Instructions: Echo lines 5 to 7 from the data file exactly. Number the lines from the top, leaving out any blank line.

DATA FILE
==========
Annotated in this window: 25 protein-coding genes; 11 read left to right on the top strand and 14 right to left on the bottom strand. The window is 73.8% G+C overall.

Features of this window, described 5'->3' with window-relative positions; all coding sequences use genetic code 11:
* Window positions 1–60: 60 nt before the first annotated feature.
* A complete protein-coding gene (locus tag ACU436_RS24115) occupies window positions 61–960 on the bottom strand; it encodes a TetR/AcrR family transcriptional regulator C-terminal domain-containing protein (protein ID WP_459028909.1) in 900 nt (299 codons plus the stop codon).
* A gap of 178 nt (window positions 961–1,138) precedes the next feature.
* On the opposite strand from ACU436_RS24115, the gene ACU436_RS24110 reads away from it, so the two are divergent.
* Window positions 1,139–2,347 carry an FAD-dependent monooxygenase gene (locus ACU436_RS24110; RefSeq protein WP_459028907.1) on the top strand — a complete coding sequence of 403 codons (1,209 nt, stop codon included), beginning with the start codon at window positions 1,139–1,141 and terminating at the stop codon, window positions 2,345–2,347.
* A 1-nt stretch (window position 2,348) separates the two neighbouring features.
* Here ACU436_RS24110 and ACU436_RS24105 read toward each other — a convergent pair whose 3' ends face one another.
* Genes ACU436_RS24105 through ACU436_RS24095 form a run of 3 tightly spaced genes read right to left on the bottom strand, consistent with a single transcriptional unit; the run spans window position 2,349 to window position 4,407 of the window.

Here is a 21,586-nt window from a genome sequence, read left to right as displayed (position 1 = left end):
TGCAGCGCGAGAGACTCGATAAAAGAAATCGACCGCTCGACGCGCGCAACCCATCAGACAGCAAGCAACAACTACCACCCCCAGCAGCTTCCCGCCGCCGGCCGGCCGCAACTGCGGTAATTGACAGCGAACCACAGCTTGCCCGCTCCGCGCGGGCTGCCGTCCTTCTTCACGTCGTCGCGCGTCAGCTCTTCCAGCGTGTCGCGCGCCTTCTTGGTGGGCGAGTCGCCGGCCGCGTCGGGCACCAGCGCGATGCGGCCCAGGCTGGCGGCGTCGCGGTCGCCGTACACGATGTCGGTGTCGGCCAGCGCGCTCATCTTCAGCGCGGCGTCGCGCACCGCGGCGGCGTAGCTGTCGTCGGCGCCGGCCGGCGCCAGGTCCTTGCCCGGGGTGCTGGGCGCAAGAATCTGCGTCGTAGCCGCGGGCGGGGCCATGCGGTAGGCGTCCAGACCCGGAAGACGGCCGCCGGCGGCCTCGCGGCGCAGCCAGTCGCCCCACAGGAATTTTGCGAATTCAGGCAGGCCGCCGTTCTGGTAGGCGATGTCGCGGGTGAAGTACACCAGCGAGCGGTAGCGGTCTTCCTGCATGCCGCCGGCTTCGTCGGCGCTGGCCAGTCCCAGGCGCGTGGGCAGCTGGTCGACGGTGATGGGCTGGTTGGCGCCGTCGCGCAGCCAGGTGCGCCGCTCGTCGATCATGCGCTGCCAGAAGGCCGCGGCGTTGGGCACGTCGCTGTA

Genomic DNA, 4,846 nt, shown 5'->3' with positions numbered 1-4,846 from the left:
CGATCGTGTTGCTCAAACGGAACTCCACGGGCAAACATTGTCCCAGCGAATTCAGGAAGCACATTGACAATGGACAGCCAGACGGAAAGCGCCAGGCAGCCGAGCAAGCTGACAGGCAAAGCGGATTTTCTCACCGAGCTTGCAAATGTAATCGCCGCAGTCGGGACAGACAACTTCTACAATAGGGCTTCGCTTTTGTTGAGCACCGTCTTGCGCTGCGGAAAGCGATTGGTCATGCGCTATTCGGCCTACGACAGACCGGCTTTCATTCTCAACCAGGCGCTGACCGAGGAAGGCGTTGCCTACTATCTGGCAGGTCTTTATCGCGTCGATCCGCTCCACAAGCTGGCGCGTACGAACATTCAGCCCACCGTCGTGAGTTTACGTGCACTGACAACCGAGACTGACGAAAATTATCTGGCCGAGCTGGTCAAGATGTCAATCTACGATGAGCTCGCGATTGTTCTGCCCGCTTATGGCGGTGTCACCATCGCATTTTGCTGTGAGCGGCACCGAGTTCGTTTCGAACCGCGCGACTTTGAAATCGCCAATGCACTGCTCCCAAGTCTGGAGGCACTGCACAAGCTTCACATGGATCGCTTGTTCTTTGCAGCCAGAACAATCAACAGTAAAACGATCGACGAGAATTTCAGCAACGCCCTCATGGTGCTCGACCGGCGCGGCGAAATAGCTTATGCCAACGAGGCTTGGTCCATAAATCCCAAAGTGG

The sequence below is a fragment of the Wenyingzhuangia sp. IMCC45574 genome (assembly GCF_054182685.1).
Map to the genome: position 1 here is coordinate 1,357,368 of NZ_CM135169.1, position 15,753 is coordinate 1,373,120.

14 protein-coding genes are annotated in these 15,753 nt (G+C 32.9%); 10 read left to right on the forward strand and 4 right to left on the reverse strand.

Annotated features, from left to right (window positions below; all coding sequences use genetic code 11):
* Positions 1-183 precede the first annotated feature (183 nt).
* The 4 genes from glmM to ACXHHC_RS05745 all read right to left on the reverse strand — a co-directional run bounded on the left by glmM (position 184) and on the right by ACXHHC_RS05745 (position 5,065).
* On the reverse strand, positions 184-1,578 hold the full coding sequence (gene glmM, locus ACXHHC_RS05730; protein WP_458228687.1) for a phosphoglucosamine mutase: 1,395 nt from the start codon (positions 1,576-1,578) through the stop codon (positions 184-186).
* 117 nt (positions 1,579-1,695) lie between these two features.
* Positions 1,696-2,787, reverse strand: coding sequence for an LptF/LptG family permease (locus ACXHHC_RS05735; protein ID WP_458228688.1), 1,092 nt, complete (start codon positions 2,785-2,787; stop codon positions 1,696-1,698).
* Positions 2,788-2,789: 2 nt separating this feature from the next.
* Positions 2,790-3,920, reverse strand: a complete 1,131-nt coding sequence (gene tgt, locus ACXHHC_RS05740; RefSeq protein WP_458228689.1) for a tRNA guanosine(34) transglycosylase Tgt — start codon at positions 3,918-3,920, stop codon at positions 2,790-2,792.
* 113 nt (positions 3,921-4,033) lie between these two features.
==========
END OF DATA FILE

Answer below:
* A gap of 178 nt (window positions 961–1,138) precedes the next feature.
* On the opposite strand from ACU436_RS24115, the gene ACU436_RS24110 reads away from it, so the two are divergent.
* Window positions 1,139–2,347 carry an FAD-dependent monooxygenase gene (locus ACU436_RS24110; RefSeq protein WP_459028907.1) on the top strand — a complete coding sequence of 403 codons (1,209 nt, stop codon included), beginning with the start codon at window positions 1,139–1,141 and terminating at the stop codon, window positions 2,345–2,347.